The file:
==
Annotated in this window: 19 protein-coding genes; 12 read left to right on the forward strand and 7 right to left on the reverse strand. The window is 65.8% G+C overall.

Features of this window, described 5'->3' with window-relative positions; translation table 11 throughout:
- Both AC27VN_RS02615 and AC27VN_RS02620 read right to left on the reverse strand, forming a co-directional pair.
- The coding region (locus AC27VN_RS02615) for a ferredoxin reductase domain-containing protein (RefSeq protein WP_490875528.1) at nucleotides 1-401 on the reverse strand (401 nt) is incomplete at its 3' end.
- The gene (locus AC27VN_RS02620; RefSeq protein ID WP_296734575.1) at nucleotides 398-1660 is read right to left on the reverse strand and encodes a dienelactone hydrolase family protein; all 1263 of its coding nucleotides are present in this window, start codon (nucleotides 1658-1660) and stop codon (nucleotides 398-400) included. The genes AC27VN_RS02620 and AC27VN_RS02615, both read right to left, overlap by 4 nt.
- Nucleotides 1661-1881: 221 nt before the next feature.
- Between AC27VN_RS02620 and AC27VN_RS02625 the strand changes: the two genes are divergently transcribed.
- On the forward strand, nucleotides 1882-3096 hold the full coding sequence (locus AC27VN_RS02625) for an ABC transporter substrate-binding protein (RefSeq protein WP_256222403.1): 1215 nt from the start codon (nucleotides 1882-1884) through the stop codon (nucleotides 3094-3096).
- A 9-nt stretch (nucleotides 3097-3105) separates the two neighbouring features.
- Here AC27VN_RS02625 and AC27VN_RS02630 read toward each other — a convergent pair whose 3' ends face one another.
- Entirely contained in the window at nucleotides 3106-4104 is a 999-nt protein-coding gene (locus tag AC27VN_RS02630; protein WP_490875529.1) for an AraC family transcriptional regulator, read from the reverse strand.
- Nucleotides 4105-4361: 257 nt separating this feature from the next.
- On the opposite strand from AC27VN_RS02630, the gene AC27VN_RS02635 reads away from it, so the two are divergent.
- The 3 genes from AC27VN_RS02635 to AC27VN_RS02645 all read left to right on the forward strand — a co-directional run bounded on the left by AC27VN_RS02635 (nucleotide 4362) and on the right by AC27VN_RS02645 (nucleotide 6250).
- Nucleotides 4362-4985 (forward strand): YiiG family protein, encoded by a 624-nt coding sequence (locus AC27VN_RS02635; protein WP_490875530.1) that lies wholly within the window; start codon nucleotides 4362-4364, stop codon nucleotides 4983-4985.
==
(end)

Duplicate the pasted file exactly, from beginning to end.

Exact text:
Annotated in this window: 19 protein-coding genes; 12 read left to right on the forward strand and 7 right to left on the reverse strand. The window is 65.8% G+C overall.

Features of this window, described 5'->3' with window-relative positions; translation table 11 throughout:
- Both AC27VN_RS02615 and AC27VN_RS02620 read right to left on the reverse strand, forming a co-directional pair.
- The coding region (locus AC27VN_RS02615) for a ferredoxin reductase domain-containing protein (RefSeq protein WP_490875528.1) at nucleotides 1-401 on the reverse strand (401 nt) is incomplete at its 3' end.
- The gene (locus AC27VN_RS02620; RefSeq protein ID WP_296734575.1) at nucleotides 398-1660 is read right to left on the reverse strand and encodes a dienelactone hydrolase family protein; all 1263 of its coding nucleotides are present in this window, start codon (nucleotides 1658-1660) and stop codon (nucleotides 398-400) included. The genes AC27VN_RS02620 and AC27VN_RS02615, both read right to left, overlap by 4 nt.
- Nucleotides 1661-1881: 221 nt before the next feature.
- Between AC27VN_RS02620 and AC27VN_RS02625 the strand changes: the two genes are divergently transcribed.
- On the forward strand, nucleotides 1882-3096 hold the full coding sequence (locus AC27VN_RS02625) for an ABC transporter substrate-binding protein (RefSeq protein WP_256222403.1): 1215 nt from the start codon (nucleotides 1882-1884) through the stop codon (nucleotides 3094-3096).
- A 9-nt stretch (nucleotides 3097-3105) separates the two neighbouring features.
- Here AC27VN_RS02625 and AC27VN_RS02630 read toward each other — a convergent pair whose 3' ends face one another.
- Entirely contained in the window at nucleotides 3106-4104 is a 999-nt protein-coding gene (locus tag AC27VN_RS02630; protein WP_490875529.1) for an AraC family transcriptional regulator, read from the reverse strand.
- Nucleotides 4105-4361: 257 nt separating this feature from the next.
- On the opposite strand from AC27VN_RS02630, the gene AC27VN_RS02635 reads away from it, so the two are divergent.
- The 3 genes from AC27VN_RS02635 to AC27VN_RS02645 all read left to right on the forward strand — a co-directional run bounded on the left by AC27VN_RS02635 (nucleotide 4362) and on the right by AC27VN_RS02645 (nucleotide 6250).
- Nucleotides 4362-4985 (forward strand): YiiG family protein, encoded by a 624-nt coding sequence (locus AC27VN_RS02635; protein WP_490875530.1) that lies wholly within the window; start codon nucleotides 4362-4364, stop codon nucleotides 4983-4985.